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David Ross, managing director of Hometrack, said: “The data released by the Bank of England is encouraging and shows that borrowing, while not at pre-COVID levels, is certainly returning.

“On a more positive note our data for June shows continued growth and is up on the same period in 2019.”

For the market to return to normal, Ross added, providers must continue to innovate and focus on the customer.

He said: “Continued stimulus is key to maintaining this growth.

“We urge mortgage providers to focus on delivering the very best customer experience, removing complexity through digitisation and ensuring fewer barriers to borrowing.

“This in turn will help grow new lending, helping the economy get back on its feet after the shock of COVID.”

By Jessica Bird

Source: Mortgage Introducer

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Swansea responds to demand for holiday let mortgage with rate cuts

Swansea Building Society has announced it is cutting rates on holiday let mortgages and is offering more flexible borrowing terms to customers wishing to take out these products.

The society said it was changing the calculation used to stress test the mortgage payment for buy-to-let and holiday lets to reflect the tax status of the main applicant.

It would also consider income from Airbnb lettings and it would accept projected income. What’s more, Swansea said it would look at lending on unusual properties on both buy-to-let and holiday let cases.

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Borrowers will now also be able to take advantage of the newly-reduced rates. Swansea revealed it had cut rates to 3.55% variable (previously 4.25% variable) on mortgages with a loan-to-value (LTV) ratio of up to 60% and to 3.95% variable (previously 4.75% variable) on mortgages with an LTV of up to 70%.

The move comes after Swansea reported a big increase in enquiries for holiday let mortgages in recent months. This appears to be a response to ongoing restrictions on overseas travel due to the Coronavirus.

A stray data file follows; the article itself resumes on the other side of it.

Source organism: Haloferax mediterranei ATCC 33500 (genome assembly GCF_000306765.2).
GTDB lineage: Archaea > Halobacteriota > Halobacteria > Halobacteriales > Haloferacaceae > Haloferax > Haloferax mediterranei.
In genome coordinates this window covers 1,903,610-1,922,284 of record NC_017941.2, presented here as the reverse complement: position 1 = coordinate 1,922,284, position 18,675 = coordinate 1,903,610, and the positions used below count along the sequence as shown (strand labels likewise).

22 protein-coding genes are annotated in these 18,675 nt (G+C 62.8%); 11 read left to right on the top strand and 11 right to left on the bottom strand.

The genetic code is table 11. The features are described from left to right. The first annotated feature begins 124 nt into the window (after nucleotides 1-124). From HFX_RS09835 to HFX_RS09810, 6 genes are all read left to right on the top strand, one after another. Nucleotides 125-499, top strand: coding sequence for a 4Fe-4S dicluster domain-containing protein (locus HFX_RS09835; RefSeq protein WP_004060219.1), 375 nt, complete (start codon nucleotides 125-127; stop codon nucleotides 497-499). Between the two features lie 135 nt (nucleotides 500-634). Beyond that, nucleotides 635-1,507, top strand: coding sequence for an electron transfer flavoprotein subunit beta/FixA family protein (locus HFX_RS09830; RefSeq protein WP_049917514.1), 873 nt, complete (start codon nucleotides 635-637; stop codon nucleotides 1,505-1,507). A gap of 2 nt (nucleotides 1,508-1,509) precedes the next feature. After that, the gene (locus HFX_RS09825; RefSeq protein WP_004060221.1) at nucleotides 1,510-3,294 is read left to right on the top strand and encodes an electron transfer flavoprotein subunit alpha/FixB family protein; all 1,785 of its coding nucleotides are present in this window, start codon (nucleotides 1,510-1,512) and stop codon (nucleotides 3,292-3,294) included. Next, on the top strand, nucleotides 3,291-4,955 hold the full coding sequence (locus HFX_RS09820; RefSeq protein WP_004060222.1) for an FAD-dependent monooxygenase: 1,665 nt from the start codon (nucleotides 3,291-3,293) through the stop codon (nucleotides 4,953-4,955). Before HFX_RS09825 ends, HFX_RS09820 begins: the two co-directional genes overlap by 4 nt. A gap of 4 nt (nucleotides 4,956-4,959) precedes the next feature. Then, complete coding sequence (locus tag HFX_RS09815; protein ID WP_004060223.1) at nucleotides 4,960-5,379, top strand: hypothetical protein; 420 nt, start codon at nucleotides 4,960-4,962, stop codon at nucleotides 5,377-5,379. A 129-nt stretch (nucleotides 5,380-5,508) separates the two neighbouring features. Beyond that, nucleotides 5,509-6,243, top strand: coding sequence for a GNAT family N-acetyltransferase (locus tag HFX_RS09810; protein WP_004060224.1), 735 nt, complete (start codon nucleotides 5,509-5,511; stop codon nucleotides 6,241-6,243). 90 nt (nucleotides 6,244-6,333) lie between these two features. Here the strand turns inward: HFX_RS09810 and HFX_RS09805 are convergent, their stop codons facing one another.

Alun Williams, chief executive of Swansea Building Society, said: “We are proud that we have remained open for both our savings and mortgage customers through the crisis, supporting our members in every way we can.

“As lockdown now eases, we are seeing an uptake in enquiry levels especially around the more specialist mortgage areas such as holiday let and self-build and we are delighted to be able to lower our rates on buy-to-let and holiday let mortgages in particular.”

By Kate Saines

Source: Mortgage Finance Gazette

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Housing market starts to reopen in Scotland as lockdown eases

From Monday 29 June, restrictions on housing moves will be eased in Scotland as part of the easing of its lockdown measures.

This will allow valuations and viewings to take place, and marks the initial stage in the reopening of the Scottish housing market.

This development in Scotland follows a similar move to ease lockdown on 19 June in Wales, which saw the government allow viewings to take place in vacant properties, and to ease restrictions on house moves where a sale has been agreed, but not yet completed.

In England, it has been more than a month since equivalent changes were made on 13 May.

First Minister Nicola Sturgeon, said: “The sacrifices that have been made – and I know how hard and at times painful they have been – have suppressed the virus.

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“They have also protected the NHS, and have undoubtedly saved a significant number of lives.

“They have also brought us to the position where we can now look ahead with a bit more clarity to our path out of lockdown, and I hope details announced today will provide people and businesses with more certainty in their forward planning.

“But let me be clear that each step on this path depends on us continuing to beat the virus back. That is why we must do everything in our power to avoid steps being reversed.

“The central point in all of this is the virus has not – and it will not – go away of its own accord. It will pose a real and significant threat to us for some time to come.

“Maintaining our progress also means all of us abiding by public health guidance.

“Wearing face coverings in enclosed spaces, avoiding crowded places, washing our hands and cleaning surfaces regularly, maintaining physical distancing, agreeing to immediately self-isolate and get a test if we have symptoms – all of these basic protections matter now more than ever as we all get out and about a bit more.”

A statement from the Welsh First Minister, Mark Drakeford MS, said: “This package marks a significant unlocking of the regulations and, for many aspects of daily life in Wales, we are moving into the amber phase of our traffic light system.